Cisco Systems has taken some hit points in recent quarters from its bloated business lines and unfocused product and marketing efforts. In response today, it announced its expected corporate reorganization. Most changes are in its engineering efforts, which is a tacit admission that the data networking giant has as much a hardware and software problem as a sales problem.
"Cisco has driven transformational change before, and we are again transitioning to the next stage of the company's evolution," said John Chambers, Cisco's chairman and CEO, announcing the reorganization.
"Today, the market is driving toward simplification and it's why the network matters. Our role as the leading network platform provider is strong, we have great customers, talent and expertise – and we know how to bring innovation to every aspect of the network. It's time to simplify the way we execute our strategy, and today's announcement is a key step forward."
Cisco is streamlining sales, services, and engineering units while it focuses the company on five key businesses. These include core networking – the primary one – which includes routing, switching, and related services; collaboration; data center virtualization and cloud; video; and architectures for business transformation.
These areas are not all that different from how Cisco is currently organized, but there are changes that Gary Moore, chief operating officer at Cisco and heir apparent to Chamber, is in the functional units of the company that support these businesses.
Worldwide field operations are to be glommed together into three geographic regions with increased focus on customer segments. The regions are the obvious ones: Americas, EMEA, and Asia/Pacific-Japan-China. Robert Lloyd, executive vice president in charge of Cisco's sales and field operations, will continue in that role.
Within each region, Cisco will have dedicated sales teams to cover large enterprises, public sector, commercial, small business, service provider, and partners. Moore will continue to run Cisco Services, and will organize around those key customer segments, mirroring the field sales operations outlined above.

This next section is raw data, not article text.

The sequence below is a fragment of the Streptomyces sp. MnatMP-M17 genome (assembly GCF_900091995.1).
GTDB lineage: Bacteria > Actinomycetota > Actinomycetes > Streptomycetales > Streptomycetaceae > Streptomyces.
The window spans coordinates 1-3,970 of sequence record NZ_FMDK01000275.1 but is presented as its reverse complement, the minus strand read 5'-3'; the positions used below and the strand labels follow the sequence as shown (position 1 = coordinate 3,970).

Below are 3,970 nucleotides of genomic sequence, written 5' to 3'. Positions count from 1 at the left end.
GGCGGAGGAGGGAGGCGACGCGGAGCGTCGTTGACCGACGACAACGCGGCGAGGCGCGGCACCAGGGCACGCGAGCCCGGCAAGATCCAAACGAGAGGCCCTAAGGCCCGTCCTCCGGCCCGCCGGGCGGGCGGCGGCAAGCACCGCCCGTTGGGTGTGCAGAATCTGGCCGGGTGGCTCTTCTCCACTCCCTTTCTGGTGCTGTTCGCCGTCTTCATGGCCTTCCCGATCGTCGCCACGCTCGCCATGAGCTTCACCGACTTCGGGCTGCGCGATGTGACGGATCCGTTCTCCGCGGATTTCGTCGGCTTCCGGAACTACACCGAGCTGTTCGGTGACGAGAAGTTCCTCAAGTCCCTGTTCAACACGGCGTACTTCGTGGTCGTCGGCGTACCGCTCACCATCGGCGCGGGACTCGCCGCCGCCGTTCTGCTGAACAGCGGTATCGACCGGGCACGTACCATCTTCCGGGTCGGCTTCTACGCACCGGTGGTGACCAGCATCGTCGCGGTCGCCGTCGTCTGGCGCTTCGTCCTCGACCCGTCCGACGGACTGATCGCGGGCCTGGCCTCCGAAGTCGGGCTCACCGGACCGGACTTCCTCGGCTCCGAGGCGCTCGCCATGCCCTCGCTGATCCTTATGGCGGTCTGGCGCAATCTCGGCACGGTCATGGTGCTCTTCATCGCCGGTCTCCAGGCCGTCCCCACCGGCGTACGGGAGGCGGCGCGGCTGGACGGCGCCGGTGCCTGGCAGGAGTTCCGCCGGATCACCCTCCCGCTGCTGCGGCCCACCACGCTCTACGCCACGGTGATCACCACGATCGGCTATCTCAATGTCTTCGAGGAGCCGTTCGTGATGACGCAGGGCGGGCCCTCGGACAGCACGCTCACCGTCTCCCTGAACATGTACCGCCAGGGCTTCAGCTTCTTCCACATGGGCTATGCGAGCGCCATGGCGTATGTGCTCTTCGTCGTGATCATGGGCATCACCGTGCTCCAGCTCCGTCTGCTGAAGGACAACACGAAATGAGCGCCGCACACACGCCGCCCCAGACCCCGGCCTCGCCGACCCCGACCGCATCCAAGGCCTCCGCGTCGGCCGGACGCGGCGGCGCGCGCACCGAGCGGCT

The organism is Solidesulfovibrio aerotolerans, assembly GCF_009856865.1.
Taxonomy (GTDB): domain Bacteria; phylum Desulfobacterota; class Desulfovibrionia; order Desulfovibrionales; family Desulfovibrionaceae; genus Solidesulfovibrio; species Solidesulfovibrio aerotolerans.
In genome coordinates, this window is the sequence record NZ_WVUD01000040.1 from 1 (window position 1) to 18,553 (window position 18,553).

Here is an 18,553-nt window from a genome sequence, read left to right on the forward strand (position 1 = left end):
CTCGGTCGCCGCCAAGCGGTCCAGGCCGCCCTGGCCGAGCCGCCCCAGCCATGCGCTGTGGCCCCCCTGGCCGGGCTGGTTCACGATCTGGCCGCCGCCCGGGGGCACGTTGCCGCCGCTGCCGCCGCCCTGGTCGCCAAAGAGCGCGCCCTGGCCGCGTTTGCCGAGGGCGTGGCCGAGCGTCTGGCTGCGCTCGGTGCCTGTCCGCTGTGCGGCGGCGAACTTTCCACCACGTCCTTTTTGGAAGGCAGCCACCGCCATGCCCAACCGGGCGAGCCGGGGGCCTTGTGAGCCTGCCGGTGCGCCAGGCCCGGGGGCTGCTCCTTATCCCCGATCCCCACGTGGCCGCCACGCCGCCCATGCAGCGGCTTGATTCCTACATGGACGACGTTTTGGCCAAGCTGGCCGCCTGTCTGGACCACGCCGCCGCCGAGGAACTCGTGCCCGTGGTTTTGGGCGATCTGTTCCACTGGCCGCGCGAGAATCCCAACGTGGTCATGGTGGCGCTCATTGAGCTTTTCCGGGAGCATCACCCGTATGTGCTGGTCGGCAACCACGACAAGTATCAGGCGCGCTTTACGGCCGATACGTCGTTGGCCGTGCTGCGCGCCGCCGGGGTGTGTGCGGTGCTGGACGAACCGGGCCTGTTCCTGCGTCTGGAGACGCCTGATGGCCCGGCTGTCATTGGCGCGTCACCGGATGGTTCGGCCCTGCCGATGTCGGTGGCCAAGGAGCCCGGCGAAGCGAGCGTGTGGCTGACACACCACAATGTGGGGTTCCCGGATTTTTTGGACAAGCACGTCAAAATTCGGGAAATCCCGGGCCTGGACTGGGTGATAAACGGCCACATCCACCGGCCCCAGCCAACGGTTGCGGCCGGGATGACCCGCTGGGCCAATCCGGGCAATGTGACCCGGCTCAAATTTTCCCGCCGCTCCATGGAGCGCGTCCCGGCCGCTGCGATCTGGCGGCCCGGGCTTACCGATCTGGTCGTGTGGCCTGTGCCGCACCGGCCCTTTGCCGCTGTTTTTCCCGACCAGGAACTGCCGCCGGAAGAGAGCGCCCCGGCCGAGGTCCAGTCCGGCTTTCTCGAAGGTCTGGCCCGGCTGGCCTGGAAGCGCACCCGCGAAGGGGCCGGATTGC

One big change is in Cisco Engineering. Padmasree Warrior, who has been Cisco's chief technology officer as well as general manager of Cisco's enterprise, commercial and small business operations, is now co-manager of Cisco Engineering alongside Pankaj Patel, who was previously general manager of Cisco's Service Provider Group.
The engineering group will report to Moore, as it has been doing. The engineering organization will now have an emerging business engineering sub-group that will focus on early phase products, headed up by senior vice president Marthin De Beer, the executive who has been in charge of Cisco's telepresence, emerging technologies, and consumer business operations.
Another big change is that Cisco is cutting the number of councils it has to help run the overall business. The cross-functional council structure is the brainchild of Chambers, who was trying to push more power and accountability in into the functional units he set up.
Under the old model, Cisco had five major segment councils – enterprise, commercial, service provider, small, and consumer – and four cross-segment councils. That pow-wow organization has been cut back to three councils, focused on enterprise, service provider, and emerging countries. And here's one big change: instead of these councils getting resource allocation and profit targets, resources and accountability are now pushed over to the sales and engineering teams.
In short, Cisco has gone from a company that runs itself based on marketing teams back to one that is focused on engineering and sales. And that could spell plenty of trouble for the many rivals in the networking space that have benefited from an embiggened and unfocused Cisco. ®